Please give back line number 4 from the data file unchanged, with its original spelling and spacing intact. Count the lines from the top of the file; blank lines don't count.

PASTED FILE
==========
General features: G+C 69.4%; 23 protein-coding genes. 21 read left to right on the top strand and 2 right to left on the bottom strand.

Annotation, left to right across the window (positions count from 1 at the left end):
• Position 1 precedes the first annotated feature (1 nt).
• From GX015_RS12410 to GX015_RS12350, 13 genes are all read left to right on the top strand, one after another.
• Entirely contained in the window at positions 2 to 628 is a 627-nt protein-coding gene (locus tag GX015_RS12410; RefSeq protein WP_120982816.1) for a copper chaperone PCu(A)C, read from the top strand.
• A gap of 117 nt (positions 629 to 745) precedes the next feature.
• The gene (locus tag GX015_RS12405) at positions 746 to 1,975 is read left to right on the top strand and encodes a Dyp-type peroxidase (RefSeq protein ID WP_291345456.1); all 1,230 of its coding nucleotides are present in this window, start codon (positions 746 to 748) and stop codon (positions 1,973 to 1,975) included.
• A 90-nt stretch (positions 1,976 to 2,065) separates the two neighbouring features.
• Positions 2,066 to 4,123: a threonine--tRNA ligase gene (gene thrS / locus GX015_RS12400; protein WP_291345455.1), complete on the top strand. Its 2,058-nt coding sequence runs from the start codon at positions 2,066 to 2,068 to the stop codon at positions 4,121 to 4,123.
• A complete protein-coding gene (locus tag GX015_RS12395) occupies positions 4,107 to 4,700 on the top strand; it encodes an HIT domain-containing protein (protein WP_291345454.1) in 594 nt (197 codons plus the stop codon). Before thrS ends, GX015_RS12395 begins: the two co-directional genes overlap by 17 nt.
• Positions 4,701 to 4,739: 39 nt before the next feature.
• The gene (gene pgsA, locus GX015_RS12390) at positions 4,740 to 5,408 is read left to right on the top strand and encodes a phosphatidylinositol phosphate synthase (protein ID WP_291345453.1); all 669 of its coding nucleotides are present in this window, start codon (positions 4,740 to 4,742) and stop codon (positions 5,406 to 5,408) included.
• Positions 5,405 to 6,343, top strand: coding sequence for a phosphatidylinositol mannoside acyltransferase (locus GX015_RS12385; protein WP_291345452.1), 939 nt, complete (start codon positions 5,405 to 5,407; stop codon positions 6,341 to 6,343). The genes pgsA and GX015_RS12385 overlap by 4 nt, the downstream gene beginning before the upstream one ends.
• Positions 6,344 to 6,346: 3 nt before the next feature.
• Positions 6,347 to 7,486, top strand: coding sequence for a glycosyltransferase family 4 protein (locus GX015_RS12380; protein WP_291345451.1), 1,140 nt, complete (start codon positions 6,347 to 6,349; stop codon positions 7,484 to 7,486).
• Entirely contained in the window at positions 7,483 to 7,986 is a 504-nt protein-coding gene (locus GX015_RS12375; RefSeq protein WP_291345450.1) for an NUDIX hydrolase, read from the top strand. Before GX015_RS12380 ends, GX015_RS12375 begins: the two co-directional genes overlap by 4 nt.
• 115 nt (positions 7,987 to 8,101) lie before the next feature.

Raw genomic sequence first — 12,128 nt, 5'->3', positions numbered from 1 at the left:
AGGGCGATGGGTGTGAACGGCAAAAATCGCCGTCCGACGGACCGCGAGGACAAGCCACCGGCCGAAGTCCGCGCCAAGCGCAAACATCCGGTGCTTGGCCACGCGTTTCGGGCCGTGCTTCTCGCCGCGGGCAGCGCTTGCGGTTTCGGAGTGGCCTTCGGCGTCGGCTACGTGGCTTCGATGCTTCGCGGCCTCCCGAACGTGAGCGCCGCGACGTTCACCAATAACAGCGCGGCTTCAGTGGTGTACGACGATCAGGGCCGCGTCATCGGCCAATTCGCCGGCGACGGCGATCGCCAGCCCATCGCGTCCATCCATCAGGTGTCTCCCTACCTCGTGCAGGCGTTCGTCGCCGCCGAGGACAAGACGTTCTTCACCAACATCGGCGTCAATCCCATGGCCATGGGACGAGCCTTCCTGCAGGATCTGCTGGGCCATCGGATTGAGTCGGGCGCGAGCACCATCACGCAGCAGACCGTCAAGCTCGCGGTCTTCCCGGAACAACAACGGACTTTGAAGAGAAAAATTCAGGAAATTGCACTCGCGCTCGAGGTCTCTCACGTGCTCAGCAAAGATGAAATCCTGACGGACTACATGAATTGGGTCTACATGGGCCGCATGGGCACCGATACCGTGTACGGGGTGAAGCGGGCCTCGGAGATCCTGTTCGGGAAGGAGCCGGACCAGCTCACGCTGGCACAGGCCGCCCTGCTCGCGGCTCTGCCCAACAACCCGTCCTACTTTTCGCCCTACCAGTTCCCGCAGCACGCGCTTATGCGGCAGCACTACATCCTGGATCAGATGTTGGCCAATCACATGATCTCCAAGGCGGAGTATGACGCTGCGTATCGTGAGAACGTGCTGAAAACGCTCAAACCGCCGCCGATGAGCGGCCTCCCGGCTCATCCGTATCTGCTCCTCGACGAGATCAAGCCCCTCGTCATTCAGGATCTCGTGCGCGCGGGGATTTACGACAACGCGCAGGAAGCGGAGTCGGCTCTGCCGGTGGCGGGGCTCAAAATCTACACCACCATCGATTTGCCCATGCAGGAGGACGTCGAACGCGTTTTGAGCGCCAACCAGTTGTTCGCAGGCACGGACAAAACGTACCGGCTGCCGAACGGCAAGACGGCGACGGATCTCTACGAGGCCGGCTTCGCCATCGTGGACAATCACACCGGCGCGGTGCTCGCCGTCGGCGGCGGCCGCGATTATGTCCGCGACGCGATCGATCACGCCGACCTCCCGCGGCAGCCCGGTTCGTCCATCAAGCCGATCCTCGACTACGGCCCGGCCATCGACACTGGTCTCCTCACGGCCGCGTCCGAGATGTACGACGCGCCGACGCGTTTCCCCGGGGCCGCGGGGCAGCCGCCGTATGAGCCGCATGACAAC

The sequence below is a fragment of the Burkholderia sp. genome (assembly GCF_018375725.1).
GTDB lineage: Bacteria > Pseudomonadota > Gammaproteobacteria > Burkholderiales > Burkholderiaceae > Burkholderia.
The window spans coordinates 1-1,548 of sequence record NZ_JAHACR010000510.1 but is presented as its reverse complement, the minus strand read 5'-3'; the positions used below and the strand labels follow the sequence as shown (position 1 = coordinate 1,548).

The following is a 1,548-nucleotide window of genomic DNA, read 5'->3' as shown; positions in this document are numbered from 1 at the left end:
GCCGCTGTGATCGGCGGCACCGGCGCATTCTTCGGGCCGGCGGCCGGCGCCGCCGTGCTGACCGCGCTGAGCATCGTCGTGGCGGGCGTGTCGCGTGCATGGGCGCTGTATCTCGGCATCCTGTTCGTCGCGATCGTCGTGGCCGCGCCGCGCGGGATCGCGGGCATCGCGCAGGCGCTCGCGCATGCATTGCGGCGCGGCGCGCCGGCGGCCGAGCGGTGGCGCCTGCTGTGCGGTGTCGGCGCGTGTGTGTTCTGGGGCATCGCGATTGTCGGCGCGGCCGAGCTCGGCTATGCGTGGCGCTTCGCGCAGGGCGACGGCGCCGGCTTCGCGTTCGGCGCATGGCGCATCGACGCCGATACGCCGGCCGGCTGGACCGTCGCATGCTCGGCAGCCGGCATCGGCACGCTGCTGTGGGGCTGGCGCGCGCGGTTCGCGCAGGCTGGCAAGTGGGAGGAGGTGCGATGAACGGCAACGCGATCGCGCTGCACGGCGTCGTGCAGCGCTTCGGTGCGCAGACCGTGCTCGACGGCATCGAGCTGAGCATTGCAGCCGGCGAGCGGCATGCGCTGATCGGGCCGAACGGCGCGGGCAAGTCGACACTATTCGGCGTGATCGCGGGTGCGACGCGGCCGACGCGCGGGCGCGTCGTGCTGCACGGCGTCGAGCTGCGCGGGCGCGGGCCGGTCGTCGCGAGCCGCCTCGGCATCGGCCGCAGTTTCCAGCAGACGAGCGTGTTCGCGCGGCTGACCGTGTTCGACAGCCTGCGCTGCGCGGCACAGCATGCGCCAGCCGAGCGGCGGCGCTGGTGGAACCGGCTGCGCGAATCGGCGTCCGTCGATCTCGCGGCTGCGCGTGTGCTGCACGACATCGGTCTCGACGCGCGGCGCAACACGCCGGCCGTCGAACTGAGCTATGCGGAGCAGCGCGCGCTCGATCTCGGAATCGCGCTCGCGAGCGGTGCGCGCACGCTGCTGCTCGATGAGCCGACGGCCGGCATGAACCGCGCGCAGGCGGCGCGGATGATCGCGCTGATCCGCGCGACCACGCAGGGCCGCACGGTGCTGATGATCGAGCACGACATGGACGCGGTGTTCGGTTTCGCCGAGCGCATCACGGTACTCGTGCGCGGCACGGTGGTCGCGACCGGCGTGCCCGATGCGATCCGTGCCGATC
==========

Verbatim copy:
• From GX015_RS12410 to GX015_RS12350, 13 genes are all read left to right on the top strand, one after another.